Apple has been nibbling around the edges of the TV experience for a long time. The Apple TV has been a good start, and the recent emphasis on the 4th generation Apple TV and apps has been good. And yet, Apple hasn’t really closed the loop for a complete 4K/UHD TV viewing experience and has delivered only pieces of the needed hardware. My thesis follows.
When I think about TV, I think about hardware. While most modern high technology companies find it easier and more profitable to work with exciting software, such as AI agents, customers remain perplexed about how to construct the proper underlying hardware in the realm of modern TV.
Things have really changed sine the HDTV revolution, centered around 2006-2009. In that era, we plugged in a (dumb) 1080p TV and connected it to the DVR. Optionally, some might have a Blu-ray player and an Apple TV or Roku. The more advanced customer might have had a an A/V receiver driving the HDTV and a speaker system.
Since then, consumer TV has gotten a lot more complicated. Not only are we awash in OTT boxes with apps and services, but the modern, complex 4K/UHD TVs are loaded with confusing software and technical advances such as deep color, HDR and Dolby Vision. These smart TVs have their own built-in agenda. They feature special TV OSes—like Android—that would very much like to monitor what you watch and report via the internet to the motherships.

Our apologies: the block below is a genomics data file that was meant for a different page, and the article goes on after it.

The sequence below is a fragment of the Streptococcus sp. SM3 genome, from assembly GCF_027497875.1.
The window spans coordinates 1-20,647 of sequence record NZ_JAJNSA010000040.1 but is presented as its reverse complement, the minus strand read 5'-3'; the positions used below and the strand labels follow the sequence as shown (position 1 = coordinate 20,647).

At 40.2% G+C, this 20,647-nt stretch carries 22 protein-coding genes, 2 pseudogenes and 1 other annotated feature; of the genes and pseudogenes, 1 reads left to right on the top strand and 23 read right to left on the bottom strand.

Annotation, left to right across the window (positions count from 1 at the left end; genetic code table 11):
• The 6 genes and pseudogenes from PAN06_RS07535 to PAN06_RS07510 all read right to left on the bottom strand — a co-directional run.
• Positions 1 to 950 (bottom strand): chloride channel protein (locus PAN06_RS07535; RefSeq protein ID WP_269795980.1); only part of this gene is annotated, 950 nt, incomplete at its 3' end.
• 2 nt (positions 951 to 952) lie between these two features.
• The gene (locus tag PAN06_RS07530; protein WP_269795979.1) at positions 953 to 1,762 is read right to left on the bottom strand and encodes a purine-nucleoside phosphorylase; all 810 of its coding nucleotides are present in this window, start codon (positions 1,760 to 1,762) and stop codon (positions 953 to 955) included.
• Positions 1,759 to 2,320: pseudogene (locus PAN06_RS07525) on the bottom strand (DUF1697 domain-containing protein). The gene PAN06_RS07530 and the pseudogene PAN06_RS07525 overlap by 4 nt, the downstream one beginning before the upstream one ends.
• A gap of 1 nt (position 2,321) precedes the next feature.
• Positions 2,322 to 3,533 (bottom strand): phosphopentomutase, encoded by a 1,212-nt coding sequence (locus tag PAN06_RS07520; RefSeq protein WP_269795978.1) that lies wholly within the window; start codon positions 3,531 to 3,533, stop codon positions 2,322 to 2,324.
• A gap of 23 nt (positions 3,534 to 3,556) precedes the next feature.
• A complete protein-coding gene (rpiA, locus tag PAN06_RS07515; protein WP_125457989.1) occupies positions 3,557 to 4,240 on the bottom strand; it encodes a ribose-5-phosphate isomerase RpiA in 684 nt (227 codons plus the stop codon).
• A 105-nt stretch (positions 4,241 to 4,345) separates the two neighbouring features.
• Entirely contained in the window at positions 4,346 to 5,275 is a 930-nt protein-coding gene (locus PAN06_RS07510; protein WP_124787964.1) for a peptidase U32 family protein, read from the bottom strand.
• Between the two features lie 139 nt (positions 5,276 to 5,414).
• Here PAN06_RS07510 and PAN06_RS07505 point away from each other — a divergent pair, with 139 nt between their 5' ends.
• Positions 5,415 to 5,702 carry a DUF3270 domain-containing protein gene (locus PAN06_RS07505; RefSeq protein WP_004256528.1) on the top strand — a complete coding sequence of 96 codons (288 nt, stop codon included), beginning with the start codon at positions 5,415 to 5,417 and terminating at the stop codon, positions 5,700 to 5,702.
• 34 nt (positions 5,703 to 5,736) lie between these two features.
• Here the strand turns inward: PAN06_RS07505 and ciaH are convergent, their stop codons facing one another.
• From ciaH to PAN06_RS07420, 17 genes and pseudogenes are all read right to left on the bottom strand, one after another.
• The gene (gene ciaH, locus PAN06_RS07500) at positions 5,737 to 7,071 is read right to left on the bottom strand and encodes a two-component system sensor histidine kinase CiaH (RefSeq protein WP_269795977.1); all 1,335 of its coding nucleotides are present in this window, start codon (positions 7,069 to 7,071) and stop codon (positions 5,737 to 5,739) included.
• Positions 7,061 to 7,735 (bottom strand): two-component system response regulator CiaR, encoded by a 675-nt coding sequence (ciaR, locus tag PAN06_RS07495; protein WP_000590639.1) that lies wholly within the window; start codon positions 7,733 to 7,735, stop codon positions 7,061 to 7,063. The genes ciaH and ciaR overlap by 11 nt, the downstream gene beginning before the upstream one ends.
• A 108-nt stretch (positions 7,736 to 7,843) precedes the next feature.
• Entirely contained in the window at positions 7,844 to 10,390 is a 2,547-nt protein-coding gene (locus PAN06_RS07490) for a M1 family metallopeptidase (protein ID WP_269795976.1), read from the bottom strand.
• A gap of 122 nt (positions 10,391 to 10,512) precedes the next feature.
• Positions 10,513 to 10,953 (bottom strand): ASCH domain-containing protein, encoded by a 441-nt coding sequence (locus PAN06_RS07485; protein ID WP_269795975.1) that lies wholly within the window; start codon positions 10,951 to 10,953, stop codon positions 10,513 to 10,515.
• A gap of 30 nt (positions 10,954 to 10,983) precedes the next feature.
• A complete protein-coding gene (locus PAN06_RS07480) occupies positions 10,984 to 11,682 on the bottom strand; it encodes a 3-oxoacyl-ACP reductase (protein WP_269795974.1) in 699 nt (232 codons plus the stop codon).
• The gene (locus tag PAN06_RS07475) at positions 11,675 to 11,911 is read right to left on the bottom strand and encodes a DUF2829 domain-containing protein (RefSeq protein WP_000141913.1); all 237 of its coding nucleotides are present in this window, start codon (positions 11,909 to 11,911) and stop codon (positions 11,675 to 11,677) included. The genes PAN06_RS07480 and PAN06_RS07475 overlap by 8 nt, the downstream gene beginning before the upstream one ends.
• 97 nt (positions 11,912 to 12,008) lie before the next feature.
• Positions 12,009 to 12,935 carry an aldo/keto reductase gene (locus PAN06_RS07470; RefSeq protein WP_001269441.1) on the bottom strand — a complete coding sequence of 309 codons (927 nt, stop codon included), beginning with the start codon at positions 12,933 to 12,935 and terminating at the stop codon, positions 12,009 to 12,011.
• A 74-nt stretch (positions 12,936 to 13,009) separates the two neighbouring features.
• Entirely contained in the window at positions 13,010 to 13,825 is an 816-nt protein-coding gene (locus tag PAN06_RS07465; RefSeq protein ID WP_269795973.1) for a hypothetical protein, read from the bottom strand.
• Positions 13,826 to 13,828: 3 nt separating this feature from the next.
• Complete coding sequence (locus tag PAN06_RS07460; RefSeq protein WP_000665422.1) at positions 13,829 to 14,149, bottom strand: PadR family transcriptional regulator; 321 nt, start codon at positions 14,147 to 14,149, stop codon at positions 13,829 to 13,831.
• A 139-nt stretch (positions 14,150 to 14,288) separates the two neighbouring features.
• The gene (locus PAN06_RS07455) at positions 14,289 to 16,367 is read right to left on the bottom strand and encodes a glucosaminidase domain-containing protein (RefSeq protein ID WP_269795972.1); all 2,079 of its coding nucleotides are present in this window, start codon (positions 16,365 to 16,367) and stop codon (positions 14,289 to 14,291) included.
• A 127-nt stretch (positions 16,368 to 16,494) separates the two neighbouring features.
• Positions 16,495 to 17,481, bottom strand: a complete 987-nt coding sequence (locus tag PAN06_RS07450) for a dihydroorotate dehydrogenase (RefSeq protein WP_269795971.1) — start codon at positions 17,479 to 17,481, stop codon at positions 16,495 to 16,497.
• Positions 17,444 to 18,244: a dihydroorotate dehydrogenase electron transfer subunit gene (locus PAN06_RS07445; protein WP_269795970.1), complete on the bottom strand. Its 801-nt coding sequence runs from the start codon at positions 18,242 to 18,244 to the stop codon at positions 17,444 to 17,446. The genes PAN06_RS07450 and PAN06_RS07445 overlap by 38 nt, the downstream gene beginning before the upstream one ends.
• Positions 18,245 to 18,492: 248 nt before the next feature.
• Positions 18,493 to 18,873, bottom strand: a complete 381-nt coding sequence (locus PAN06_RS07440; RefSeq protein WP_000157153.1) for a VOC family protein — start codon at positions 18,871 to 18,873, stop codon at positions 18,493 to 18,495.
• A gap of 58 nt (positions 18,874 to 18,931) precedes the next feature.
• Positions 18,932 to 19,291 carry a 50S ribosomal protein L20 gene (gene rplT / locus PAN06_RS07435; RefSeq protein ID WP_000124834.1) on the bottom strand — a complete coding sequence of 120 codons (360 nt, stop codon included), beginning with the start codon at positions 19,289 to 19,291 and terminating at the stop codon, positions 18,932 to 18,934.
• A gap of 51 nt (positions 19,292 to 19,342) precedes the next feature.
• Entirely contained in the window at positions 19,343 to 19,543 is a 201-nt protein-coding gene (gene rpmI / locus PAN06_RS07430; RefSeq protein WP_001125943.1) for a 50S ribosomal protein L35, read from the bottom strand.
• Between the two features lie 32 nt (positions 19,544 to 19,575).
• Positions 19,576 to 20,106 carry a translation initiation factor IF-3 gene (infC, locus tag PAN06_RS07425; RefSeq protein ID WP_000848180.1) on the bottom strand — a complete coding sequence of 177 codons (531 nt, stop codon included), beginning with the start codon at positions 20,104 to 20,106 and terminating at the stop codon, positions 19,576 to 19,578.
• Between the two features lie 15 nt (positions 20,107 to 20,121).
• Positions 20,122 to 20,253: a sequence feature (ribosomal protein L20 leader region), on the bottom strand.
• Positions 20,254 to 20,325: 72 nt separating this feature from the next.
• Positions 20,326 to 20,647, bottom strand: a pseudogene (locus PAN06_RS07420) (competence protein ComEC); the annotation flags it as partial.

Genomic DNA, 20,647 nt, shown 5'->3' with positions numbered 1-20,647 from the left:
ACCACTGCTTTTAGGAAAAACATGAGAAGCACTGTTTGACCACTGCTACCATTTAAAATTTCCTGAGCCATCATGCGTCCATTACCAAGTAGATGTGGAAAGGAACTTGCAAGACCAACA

The State of the 4K/UHD TV Union
A great example of what the modern TV buyer faces is beautifully and painfully told in this story by Walt Mossberg. “TVs are still too complicated, and it’s not your fault.” Walt’s beloved Plasma TV dies, and so he went hunting for a 4K/UHD replacement TV with his son. It’s a story of confusion and disappointment even by an astute and experienced technology writer.
Apple has done little to solve this kind of problem faced by millions of potential customers who are on the verge of making the 4K/UHD leap. Apple has assembled only parts of the solution, and even then, we were disappointed that Apple didn’t get out front with a 4K enabled 4th generation Apple TV. It’s similar to the early days when it was so very hard, with PCs, to get on the Internet and Apple touted the new iMac as a way to just do it in three easy steps. Remember this?
Alas, there was a time when many, including Piper Jaffray analyst Gene Munster, surmised that Apple could solve this problem by selling its own branded HDTV. The biggest argument against that move was that Apple couldn’t make any serious money in a cutthroat TV market controlled by the giants Sony, Samsung, Vizio, et al.
However, one can argue now that the situation has now changed. The emphasis on privacy, the dread of buying a snoopy, vulnerable, 4K/UHD TV, and the abysmal user interfaces being delivered by the TV makers reminds one of the early PC vs. Mac days. This seems like a opportunity for Apple to Macintosh-ize the 4K/UHD TV industry. Instead, Apple has settled back into the comfortable realm of an add-on Apple TV and its 30 percent take of the content delivered by other company’s apps.